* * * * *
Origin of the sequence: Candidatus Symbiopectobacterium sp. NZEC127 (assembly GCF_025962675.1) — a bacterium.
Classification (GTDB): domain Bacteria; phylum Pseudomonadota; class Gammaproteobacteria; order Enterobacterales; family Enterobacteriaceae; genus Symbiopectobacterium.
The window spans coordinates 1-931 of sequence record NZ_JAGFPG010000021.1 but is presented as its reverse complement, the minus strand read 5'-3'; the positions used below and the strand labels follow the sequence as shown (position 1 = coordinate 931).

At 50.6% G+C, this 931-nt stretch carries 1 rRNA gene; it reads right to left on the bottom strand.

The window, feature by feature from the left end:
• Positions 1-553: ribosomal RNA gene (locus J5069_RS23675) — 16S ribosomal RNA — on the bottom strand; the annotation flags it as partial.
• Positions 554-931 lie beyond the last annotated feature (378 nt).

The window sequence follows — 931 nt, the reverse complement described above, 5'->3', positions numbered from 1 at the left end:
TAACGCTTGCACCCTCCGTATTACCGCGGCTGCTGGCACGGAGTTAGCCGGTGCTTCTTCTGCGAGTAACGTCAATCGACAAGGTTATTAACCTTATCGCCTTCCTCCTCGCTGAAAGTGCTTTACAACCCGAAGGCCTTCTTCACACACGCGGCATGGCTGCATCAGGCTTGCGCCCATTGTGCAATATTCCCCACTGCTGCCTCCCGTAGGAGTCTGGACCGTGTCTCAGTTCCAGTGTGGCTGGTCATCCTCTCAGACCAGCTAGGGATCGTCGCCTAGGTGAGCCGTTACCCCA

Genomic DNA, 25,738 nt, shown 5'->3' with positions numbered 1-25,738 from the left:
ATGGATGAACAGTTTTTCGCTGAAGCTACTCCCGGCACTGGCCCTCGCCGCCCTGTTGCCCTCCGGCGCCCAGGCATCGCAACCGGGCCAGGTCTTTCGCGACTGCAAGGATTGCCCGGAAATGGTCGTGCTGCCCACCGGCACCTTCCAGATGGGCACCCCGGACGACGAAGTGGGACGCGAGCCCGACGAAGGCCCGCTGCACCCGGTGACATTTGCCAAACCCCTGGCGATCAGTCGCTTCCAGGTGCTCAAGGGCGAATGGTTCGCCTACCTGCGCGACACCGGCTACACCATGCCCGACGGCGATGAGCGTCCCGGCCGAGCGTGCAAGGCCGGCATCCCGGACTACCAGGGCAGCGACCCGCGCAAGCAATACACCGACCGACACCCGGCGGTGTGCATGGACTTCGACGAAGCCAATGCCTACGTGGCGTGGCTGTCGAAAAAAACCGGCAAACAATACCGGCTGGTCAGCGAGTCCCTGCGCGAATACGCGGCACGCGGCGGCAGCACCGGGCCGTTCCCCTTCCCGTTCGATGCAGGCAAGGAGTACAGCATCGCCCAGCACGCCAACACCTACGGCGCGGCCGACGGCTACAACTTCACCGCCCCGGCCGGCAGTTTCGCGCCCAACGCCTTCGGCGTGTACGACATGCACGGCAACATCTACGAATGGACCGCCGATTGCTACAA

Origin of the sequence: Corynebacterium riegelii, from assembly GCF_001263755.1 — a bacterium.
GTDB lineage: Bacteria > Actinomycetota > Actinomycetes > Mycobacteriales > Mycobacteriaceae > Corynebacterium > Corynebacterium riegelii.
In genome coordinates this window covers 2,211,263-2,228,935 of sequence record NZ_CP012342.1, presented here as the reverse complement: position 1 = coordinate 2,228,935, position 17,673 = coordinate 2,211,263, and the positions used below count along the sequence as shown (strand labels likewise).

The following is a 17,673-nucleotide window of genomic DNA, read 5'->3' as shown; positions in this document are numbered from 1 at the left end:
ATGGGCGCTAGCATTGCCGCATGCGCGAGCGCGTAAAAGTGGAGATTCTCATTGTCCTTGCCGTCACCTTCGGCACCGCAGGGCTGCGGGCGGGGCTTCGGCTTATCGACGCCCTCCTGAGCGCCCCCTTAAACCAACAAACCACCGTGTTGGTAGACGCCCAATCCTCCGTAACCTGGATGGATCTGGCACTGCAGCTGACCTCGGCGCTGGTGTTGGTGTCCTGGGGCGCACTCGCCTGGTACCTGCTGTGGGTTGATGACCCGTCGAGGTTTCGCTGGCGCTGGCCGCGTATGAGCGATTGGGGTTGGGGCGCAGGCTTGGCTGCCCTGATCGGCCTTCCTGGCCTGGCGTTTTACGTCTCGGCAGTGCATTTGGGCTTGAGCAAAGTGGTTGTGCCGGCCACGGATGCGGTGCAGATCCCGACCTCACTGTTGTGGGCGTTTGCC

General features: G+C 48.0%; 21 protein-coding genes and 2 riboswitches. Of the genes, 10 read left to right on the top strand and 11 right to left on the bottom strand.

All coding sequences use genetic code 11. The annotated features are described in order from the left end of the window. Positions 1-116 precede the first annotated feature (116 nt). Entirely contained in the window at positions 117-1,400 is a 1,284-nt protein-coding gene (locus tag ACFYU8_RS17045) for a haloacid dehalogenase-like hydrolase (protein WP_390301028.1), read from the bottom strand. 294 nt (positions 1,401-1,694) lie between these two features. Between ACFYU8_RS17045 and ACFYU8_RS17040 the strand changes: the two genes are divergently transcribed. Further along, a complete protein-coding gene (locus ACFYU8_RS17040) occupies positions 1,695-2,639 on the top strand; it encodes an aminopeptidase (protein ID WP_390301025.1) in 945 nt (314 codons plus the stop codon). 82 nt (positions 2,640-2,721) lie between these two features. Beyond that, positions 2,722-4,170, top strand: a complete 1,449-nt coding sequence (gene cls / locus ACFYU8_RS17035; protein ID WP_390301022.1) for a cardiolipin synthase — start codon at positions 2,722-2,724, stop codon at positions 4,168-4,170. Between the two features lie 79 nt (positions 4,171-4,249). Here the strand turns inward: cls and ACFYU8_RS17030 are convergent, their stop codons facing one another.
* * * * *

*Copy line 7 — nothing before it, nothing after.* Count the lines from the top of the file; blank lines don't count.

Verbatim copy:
• Positions 554-931 lie beyond the last annotated feature (378 nt).